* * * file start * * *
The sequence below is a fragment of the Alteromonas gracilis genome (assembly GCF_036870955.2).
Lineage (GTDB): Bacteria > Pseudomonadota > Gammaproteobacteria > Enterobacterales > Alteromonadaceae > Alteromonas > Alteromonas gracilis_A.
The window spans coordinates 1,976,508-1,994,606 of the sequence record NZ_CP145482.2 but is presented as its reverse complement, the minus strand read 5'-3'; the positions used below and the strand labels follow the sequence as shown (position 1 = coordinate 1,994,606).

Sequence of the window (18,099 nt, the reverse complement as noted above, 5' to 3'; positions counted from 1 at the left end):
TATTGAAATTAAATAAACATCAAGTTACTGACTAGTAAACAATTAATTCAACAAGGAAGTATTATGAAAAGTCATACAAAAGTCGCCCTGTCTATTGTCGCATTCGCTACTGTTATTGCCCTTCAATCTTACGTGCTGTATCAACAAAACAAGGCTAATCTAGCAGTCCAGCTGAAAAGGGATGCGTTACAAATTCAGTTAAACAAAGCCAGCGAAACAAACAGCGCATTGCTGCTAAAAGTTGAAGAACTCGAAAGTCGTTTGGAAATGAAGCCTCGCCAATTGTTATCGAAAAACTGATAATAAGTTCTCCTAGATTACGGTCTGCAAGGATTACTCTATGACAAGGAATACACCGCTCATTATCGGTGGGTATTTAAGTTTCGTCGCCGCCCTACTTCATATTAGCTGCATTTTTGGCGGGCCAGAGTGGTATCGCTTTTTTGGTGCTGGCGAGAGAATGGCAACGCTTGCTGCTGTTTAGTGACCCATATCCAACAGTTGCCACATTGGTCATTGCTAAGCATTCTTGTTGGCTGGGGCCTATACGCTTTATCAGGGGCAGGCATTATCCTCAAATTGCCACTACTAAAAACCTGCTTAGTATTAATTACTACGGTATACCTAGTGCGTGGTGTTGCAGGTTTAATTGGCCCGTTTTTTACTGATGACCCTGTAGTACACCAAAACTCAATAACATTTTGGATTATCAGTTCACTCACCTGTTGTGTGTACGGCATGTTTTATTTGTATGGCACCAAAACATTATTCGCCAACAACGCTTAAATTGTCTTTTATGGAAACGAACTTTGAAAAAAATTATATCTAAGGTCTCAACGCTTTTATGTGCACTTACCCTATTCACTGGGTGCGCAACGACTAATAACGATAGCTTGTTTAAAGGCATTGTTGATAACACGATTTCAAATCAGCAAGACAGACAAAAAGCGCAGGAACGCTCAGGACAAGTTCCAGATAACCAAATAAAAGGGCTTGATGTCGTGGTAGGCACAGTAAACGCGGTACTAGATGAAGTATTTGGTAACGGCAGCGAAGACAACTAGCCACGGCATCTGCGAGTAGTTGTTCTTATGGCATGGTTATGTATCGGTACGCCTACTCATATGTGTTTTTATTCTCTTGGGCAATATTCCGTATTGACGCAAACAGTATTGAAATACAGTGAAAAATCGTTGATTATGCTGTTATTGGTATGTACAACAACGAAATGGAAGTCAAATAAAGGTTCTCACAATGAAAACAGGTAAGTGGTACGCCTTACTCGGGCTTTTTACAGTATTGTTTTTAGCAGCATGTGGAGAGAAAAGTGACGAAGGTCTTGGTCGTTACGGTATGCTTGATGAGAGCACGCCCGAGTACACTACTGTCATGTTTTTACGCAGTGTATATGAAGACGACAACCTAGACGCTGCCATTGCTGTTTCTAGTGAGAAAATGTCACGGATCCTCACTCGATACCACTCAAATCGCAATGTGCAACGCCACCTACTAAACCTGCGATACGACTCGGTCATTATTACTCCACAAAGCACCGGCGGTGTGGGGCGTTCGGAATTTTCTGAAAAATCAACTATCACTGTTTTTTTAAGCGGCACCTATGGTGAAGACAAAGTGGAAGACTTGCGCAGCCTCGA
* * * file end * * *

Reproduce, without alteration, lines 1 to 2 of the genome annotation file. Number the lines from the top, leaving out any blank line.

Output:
The sequence below is a fragment of the Alteromonas gracilis genome (assembly GCF_036870955.2).
Lineage (GTDB): Bacteria > Pseudomonadota > Gammaproteobacteria > Enterobacterales > Alteromonadaceae > Alteromonas > Alteromonas gracilis_A.